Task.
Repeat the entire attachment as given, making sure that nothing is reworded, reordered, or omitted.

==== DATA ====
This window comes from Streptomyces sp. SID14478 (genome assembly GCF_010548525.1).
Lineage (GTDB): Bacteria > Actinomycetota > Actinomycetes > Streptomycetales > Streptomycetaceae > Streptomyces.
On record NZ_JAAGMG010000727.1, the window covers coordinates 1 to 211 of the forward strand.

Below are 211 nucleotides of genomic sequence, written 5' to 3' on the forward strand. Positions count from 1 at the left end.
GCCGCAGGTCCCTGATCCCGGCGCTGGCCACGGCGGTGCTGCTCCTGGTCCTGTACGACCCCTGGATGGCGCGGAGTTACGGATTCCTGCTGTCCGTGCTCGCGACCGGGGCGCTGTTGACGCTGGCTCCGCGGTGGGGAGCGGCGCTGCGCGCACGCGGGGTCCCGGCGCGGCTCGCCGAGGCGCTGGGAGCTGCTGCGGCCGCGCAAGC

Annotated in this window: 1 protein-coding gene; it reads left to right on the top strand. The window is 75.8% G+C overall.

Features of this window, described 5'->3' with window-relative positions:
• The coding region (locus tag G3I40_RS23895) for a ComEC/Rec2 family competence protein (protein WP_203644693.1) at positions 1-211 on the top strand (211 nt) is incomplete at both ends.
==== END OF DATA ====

This window comes from Streptomyces sp. SID14478 (genome assembly GCF_010548525.1).
Lineage (GTDB): Bacteria > Actinomycetota > Actinomycetes > Streptomycetales > Streptomycetaceae > Streptomyces.
On record NZ_JAAGMG010000727.1, the window covers coordinates 1 to 211 of the forward strand.

Below are 211 nucleotides of genomic sequence, written 5' to 3' on the forward strand. Positions count from 1 at the left end.
GCCGCAGGTCCCTGATCCCGGCGCTGGCCACGGCGGTGCTGCTCCTGGTCCTGTACGACCCCTGGATGGCGCGGAGTTACGGATTCCTGCTGTCCGTGCTCGCGACCGGGGCGCTGTTGACGCTGGCTCCGCGGTGGGGAGCGGCGCTGCGCGCACGCGGGGTCCCGGCGCGGCTCGCCGAGGCGCTGGGAGCTGCTGCGGCCGCGCAAGC

Annotated in this window: 1 protein-coding gene; it reads left to right on the top strand. The window is 75.8% G+C overall.

Features of this window, described 5'->3' with window-relative positions:
• The coding region (locus tag G3I40_RS23895) for a ComEC/Rec2 family competence protein (protein WP_203644693.1) at positions 1-211 on the top strand (211 nt) is incomplete at both ends.